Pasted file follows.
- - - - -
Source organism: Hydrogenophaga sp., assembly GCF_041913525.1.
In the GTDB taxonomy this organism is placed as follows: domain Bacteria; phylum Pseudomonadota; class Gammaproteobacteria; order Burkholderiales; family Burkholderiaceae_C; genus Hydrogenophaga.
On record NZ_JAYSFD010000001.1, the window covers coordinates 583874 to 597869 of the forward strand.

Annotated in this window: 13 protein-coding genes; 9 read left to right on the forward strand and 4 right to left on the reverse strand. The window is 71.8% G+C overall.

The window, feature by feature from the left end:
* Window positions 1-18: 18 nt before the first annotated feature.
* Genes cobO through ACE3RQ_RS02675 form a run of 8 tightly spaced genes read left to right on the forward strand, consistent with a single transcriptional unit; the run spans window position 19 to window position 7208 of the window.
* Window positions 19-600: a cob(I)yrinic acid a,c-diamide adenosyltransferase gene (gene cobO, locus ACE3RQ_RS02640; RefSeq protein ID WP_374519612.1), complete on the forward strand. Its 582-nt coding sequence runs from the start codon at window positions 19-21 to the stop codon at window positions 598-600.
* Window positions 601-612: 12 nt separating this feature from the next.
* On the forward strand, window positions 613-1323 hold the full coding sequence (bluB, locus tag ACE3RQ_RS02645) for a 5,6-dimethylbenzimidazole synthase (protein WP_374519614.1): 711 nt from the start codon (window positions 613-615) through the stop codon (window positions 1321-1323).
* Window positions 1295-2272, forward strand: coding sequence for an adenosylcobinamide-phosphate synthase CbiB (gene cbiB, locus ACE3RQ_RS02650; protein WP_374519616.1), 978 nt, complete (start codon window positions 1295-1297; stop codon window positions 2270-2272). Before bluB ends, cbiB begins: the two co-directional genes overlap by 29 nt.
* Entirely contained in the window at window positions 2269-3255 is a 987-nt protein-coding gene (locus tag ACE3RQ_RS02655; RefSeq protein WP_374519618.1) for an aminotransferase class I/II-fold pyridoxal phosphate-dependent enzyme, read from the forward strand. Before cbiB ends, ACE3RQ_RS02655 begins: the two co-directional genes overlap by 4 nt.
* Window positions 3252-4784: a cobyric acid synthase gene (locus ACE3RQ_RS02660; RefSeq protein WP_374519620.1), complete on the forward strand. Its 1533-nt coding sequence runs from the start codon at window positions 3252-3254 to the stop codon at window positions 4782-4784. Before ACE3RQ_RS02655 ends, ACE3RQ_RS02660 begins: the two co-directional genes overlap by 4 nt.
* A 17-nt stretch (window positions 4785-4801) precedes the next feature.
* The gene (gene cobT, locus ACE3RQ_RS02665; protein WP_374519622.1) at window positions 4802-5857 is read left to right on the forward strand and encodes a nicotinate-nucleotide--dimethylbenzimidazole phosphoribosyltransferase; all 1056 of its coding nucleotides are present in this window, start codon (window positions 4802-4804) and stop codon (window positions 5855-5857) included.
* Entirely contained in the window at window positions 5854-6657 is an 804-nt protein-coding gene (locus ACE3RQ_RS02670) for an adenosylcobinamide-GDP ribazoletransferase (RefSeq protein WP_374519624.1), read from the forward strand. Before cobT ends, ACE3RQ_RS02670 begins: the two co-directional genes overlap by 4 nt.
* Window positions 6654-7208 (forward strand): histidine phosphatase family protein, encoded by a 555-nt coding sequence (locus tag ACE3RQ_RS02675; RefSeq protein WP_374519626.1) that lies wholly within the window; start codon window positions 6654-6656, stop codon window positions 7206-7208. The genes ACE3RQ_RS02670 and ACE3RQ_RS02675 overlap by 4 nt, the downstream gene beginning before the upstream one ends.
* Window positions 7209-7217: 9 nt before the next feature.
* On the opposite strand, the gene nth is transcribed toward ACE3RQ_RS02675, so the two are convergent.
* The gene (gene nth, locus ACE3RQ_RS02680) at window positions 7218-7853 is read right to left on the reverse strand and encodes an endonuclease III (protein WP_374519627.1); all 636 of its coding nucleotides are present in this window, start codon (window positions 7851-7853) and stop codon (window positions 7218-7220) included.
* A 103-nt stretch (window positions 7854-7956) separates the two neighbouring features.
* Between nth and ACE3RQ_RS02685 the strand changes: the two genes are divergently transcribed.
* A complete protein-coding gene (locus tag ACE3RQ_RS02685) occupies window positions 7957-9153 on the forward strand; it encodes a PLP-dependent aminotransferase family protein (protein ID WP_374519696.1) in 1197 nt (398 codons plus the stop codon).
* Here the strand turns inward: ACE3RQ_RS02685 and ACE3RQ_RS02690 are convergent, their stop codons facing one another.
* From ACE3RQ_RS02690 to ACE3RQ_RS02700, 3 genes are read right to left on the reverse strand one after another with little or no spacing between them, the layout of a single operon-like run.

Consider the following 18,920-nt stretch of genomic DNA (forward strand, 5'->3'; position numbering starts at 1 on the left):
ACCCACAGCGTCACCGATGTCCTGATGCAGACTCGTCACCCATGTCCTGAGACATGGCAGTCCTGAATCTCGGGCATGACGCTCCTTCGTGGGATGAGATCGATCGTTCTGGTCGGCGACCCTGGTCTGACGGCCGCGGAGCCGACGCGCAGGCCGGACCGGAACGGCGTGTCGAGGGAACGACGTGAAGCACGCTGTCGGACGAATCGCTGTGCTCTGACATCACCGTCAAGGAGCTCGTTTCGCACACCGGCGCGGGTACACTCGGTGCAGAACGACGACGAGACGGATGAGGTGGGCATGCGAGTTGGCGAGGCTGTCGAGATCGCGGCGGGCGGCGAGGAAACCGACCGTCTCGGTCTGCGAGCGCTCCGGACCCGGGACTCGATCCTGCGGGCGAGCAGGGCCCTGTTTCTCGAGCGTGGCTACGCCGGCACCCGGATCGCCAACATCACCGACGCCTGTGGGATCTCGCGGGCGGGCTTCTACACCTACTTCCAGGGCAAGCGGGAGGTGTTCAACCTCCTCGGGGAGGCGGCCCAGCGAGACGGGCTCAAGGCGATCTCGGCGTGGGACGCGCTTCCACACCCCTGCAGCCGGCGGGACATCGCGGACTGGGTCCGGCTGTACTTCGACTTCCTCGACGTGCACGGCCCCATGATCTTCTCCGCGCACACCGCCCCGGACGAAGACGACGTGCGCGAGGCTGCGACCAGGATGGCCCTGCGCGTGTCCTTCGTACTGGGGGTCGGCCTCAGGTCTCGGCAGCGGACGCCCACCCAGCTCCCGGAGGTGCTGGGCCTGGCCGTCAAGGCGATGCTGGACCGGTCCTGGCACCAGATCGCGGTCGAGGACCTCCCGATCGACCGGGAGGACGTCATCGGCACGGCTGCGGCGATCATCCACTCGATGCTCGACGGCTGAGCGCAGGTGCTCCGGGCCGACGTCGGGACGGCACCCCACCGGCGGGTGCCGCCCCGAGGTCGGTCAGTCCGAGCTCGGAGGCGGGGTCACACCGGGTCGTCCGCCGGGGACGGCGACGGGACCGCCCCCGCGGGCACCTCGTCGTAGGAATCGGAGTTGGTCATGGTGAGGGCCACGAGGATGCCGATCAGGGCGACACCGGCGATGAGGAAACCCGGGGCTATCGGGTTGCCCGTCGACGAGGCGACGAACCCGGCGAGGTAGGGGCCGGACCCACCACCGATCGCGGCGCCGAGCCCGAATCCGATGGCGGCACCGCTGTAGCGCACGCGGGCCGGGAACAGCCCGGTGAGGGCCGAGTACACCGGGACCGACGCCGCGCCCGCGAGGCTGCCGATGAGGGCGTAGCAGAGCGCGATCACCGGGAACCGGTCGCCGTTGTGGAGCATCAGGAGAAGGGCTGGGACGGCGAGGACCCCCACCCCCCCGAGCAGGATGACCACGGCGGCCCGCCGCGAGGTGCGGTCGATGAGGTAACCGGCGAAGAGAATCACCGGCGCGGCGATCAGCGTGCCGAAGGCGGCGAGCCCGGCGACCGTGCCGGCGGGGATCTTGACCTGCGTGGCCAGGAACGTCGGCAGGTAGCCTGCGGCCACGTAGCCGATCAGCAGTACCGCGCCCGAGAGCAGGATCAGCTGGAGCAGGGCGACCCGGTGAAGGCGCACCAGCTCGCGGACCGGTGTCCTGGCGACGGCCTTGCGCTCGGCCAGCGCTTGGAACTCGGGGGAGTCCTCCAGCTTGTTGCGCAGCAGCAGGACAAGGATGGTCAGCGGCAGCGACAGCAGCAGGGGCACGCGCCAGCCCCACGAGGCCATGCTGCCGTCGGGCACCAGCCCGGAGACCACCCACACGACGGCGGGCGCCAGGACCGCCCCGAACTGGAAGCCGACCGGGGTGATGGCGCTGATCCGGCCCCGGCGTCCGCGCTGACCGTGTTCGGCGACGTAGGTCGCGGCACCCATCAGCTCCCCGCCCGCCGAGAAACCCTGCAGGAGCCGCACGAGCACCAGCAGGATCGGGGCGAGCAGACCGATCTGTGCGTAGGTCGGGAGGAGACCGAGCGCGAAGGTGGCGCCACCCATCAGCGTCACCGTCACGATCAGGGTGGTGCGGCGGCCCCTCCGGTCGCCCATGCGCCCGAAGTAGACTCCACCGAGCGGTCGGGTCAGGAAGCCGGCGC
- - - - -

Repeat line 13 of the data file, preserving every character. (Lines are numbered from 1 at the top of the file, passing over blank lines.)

* Window positions 3252-4784: a cobyric acid synthase gene (locus ACE3RQ_RS02660; RefSeq protein WP_374519620.1), complete on the forward strand. Its 1533-nt coding sequence runs from the start codon at window positions 3252-3254 to the stop codon at window positions 4782-4784. Before ACE3RQ_RS02655 ends, ACE3RQ_RS02660 begins: the two co-directional genes overlap by 4 nt.